Escalating pressure on Germany, US President Donald Trump’s administration opened the way Wednesday (15 July) for tough sanctions as the ally moves forward with the Nord Stream 2 gas pipeline with Russia.
“It’s a clear warning to companies – aiding and abetting Russia’s malign influence projects will not be tolerated,” Secretary of State Mike Pompeo told a news conference.
“Get out now or risk the consequences,” he warned.
Nord Stream 2, which is near completion beneath the Baltic Sea, is set to double Russian natural gas shipments to Germany, the EU’s largest economy, at a cost of €10 billion.
Trump last year signed legislation that targets contractors working on Nord Stream 2 and another Russian gas project, TurkStream, which goes through the Black Sea.
But while those sanctions focused on technical assistance, the separate Countering America’s Adversaries Through Sanctions Act lays out harsh measures that can include severing access to the US financial system.
After President Donald Trump reluctantly signed that act in 2017, then-Secretary of State Rex Tillerson exempted Nord Stream 2 and TurkStream on the grounds that work on the projects had begun before the law.
Pompeo announced revised guidelines that lift the exemptions, meaning German companies will suffer sanctions even for small investments.
His decision does not in itself authorize any action, which still needs to be determined by the administration.
Germany had voiced anger over the earlier sanctions law, saying that it interfered in its internal affairs.
But Ukraine, Poland and Baltic states have voiced fear that Nord Stream 2 will further embolden Russian President Vladimir Putin
“We are adding our voice to those European voices today that are concerned about Russian aggression,” said Chris Robinson, a senior US diplomat handling Russia.
“The tools that we have made available today help reinforce that message,” he told reporters.
Different views on security
Germany, despite political differences with Russia, sees Nord Stream 2 as ensuring a more stable and cleaner source of energy as it shuns coal and nuclear power.
But critics say that Russia will be able to bypass Ukraine, which is battling Russian-backed separatists.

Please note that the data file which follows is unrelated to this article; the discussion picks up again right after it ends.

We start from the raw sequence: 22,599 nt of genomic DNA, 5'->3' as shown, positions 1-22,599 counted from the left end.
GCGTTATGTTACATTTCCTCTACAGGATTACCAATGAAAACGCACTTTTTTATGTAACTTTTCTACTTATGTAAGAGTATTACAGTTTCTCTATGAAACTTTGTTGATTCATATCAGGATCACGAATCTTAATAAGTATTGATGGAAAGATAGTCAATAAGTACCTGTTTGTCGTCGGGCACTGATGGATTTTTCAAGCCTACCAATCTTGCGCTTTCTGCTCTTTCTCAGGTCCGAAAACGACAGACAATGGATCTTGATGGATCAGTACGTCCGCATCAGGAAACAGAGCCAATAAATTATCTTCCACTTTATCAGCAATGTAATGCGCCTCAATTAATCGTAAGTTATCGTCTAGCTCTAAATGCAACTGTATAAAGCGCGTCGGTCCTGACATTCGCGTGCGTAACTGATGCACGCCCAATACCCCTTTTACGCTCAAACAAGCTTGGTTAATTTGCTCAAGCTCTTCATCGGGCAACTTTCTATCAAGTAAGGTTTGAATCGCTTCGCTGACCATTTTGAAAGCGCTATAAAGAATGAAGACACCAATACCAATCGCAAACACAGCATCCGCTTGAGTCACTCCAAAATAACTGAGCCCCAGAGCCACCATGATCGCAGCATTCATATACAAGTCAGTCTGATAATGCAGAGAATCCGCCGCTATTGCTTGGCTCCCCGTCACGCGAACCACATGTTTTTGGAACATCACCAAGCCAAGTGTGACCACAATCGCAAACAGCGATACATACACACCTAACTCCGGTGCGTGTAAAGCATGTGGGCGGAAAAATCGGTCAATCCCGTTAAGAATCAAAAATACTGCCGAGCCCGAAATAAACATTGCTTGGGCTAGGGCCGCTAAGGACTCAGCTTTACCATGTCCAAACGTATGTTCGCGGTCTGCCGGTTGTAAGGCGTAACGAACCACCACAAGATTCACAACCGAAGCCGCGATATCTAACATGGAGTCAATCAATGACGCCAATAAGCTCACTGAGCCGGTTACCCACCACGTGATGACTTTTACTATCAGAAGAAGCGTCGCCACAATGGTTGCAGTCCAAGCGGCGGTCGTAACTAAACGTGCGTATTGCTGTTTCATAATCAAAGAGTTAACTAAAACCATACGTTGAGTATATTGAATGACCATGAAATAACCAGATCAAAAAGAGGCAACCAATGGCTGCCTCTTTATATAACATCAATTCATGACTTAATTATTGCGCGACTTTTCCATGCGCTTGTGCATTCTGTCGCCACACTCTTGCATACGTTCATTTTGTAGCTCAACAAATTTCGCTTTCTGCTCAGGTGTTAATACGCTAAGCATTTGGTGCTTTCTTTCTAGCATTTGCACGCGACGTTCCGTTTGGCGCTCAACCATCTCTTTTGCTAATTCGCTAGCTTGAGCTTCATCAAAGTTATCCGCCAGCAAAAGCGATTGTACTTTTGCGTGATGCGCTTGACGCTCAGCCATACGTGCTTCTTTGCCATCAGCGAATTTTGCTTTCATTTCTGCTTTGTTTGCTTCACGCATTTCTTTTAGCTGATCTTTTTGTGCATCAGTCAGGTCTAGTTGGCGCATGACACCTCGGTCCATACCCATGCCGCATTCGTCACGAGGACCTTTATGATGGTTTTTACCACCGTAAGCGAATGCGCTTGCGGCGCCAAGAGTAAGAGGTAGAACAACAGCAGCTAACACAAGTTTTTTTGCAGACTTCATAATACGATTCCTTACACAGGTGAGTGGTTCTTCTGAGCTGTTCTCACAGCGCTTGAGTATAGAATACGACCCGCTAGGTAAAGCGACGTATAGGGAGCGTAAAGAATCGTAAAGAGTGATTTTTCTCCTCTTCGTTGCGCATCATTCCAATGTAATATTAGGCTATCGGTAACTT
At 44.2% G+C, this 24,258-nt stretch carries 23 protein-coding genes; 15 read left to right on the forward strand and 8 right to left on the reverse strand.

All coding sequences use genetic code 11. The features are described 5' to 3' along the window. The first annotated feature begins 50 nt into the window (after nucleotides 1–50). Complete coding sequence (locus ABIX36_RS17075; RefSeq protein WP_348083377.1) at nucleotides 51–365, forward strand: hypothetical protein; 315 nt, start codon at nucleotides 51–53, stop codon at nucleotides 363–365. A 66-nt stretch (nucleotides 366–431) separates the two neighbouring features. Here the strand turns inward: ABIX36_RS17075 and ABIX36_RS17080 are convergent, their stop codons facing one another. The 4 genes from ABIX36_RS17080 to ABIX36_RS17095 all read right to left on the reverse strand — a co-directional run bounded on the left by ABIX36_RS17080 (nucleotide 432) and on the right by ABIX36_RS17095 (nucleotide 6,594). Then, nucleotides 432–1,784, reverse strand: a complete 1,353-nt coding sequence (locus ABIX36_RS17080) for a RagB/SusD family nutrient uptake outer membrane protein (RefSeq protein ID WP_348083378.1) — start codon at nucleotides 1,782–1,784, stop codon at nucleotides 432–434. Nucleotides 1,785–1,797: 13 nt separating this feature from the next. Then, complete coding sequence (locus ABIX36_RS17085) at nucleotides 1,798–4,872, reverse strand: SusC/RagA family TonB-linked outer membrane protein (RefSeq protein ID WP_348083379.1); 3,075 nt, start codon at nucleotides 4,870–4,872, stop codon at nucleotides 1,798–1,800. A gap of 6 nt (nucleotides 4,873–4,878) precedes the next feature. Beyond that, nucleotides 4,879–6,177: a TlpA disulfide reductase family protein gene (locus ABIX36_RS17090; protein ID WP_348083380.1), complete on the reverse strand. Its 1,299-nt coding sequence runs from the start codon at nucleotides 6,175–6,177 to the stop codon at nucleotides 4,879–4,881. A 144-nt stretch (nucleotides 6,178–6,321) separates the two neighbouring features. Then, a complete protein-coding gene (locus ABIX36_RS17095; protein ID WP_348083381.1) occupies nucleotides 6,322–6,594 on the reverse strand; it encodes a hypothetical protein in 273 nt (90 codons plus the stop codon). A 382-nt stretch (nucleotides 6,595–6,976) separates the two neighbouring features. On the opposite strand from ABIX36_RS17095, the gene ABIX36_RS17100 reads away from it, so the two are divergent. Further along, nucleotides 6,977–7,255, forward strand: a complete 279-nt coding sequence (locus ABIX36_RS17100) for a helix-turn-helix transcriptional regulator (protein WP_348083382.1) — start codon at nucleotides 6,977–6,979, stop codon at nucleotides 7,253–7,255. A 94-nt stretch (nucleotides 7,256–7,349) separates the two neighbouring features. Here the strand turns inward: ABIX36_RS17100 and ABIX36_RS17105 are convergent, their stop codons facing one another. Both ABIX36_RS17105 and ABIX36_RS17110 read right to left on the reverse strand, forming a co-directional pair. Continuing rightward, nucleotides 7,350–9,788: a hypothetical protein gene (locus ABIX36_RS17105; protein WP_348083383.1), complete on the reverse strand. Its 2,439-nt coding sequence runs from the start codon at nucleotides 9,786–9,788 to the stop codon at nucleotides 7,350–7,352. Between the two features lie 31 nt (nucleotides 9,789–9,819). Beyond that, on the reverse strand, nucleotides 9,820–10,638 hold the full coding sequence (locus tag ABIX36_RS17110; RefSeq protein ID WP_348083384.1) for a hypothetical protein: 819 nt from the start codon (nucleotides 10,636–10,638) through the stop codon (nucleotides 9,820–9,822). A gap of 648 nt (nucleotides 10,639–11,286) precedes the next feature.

“The Kremlin has continued to push Nord Stream 2 in its effort to exploit and expand European dependence on Russian energy,” said Frank Fannon, the assistant secretary of state for energy resources.
“Ukraine’s energy infrastructure serves as a deterrent to Russian aggression. Yet the Kremlin now seeks to undermine Ukraine, by making that infrastructure obsolete,” he said.
Germany is a longstanding ally of the United States, but Trump has tense relations with German chancellor Angela Merkel, once berating her as “captive” to Russia and belittling her welcome to Syrian refugees.
Trump recently approved plans to pull 9,500 US troops from Germany, accusing Berlin of treating the United States unfairly on trade while not paying enough on defense.
Merkel also apparently upset Trump by declining to attend a Group of Seven summit he had hoped to host in the midst of the coronavirus pandemic.
Former US officials Brian O’Toole and Daniel Fried, now fellows at the Atlantic Council, said Pompeo’s announcement appeared to be a “major escalation” over Nord Stream 2.
They wrote in an analysis that the administration was likely hoping to put pressure on Germany rather than intending to issue sanctions.
“Of course, in this administration, the political will to impose sanctions on an allied nation could materialise quickly, with a decision made by tweet, or in reaction to a news snippet,” they wrote.
Putin said in January that he hoped Nord Stream 2 would be completed by early 2021 after “several months” of delay caused by the US sanctions.
Despite Trump’s anger over Nord Stream 2, he has sought to build relations with Putin and has mused of inviting him to an expanded G7 summit.